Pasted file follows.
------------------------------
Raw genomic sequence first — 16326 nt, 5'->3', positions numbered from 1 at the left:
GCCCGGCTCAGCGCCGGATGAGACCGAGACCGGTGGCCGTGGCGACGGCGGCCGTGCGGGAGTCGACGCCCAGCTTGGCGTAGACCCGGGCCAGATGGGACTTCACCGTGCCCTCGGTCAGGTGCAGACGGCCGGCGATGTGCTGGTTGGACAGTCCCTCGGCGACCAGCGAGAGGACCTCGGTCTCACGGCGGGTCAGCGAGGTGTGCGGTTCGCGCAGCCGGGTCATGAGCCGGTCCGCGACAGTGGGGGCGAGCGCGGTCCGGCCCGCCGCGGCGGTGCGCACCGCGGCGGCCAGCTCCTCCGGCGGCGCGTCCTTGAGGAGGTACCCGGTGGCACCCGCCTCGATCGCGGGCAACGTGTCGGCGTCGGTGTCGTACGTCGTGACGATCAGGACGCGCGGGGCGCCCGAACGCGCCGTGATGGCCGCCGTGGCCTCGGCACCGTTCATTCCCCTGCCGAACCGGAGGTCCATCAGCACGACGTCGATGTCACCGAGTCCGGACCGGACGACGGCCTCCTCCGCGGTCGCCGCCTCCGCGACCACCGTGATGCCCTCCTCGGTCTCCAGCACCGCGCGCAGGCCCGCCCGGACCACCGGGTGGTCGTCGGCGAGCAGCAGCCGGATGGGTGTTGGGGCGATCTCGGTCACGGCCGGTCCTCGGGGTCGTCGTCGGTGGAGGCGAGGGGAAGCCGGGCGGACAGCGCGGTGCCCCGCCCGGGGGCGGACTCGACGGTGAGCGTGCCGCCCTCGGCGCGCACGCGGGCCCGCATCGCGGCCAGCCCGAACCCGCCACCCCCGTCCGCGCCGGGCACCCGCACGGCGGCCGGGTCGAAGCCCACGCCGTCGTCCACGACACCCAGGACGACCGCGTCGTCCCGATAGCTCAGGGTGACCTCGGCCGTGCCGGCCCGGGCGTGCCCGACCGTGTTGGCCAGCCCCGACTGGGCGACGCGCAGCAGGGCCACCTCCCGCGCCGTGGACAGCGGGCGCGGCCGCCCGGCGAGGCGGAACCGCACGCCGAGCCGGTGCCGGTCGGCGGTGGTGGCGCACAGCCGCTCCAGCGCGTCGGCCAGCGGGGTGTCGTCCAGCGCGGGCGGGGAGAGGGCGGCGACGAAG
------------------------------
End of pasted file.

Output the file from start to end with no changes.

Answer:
Raw genomic sequence first — 16326 nt, 5'->3', positions numbered from 1 at the left:
GCCCGGCTCAGCGCCGGATGAGACCGAGACCGGTGGCCGTGGCGACGGCGGCCGTGCGGGAGTCGACGCCCAGCTTGGCGTAGACCCGGGCCAGATGGGACTTCACCGTGCCCTCGGTCAGGTGCAGACGGCCGGCGATGTGCTGGTTGGACAGTCCCTCGGCGACCAGCGAGAGGACCTCGGTCTCACGGCGGGTCAGCGAGGTGTGCGGTTCGCGCAGCCGGGTCATGAGCCGGTCCGCGACAGTGGGGGCGAGCGCGGTCCGGCCCGCCGCGGCGGTGCGCACCGCGGCGGCCAGCTCCTCCGGCGGCGCGTCCTTGAGGAGGTACCCGGTGGCACCCGCCTCGATCGCGGGCAACGTGTCGGCGTCGGTGTCGTACGTCGTGACGATCAGGACGCGCGGGGCGCCCGAACGCGCCGTGATGGCCGCCGTGGCCTCGGCACCGTTCATTCCCCTGCCGAACCGGAGGTCCATCAGCACGACGTCGATGTCACCGAGTCCGGACCGGACGACGGCCTCCTCCGCGGTCGCCGCCTCCGCGACCACCGTGATGCCCTCCTCGGTCTCCAGCACCGCGCGCAGGCCCGCCCGGACCACCGGGTGGTCGTCGGCGAGCAGCAGCCGGATGGGTGTTGGGGCGATCTCGGTCACGGCCGGTCCTCGGGGTCGTCGTCGGTGGAGGCGAGGGGAAGCCGGGCGGACAGCGCGGTGCCCCGCCCGGGGGCGGACTCGACGGTGAGCGTGCCGCCCTCGGCGCGCACGCGGGCCCGCATCGCGGCCAGCCCGAACCCGCCACCCCCGTCCGCGCCGGGCACCCGCACGGCGGCCGGGTCGAAGCCCACGCCGTCGTCCACGACACCCAGGACGACCGCGTCGTCCCGATAGCTCAGGGTGACCTCGGCCGTGCCGGCCCGGGCGTGCCCGACCGTGTTGGCCAGCCCCGACTGGGCGACGCGCAGCAGGGCCACCTCCCGCGCCGTGGACAGCGGGCGCGGCCGCCCGGCGAGGCGGAACCGCACGCCGAGCCGGTGCCGGTCGGCGGTGGTGGCGCACAGCCGCTCCAGCGCGTCGGCCAGCGGGGTGTCGTCCAGCGCGGGCGGGGAGAGGGCGGCGACGAAG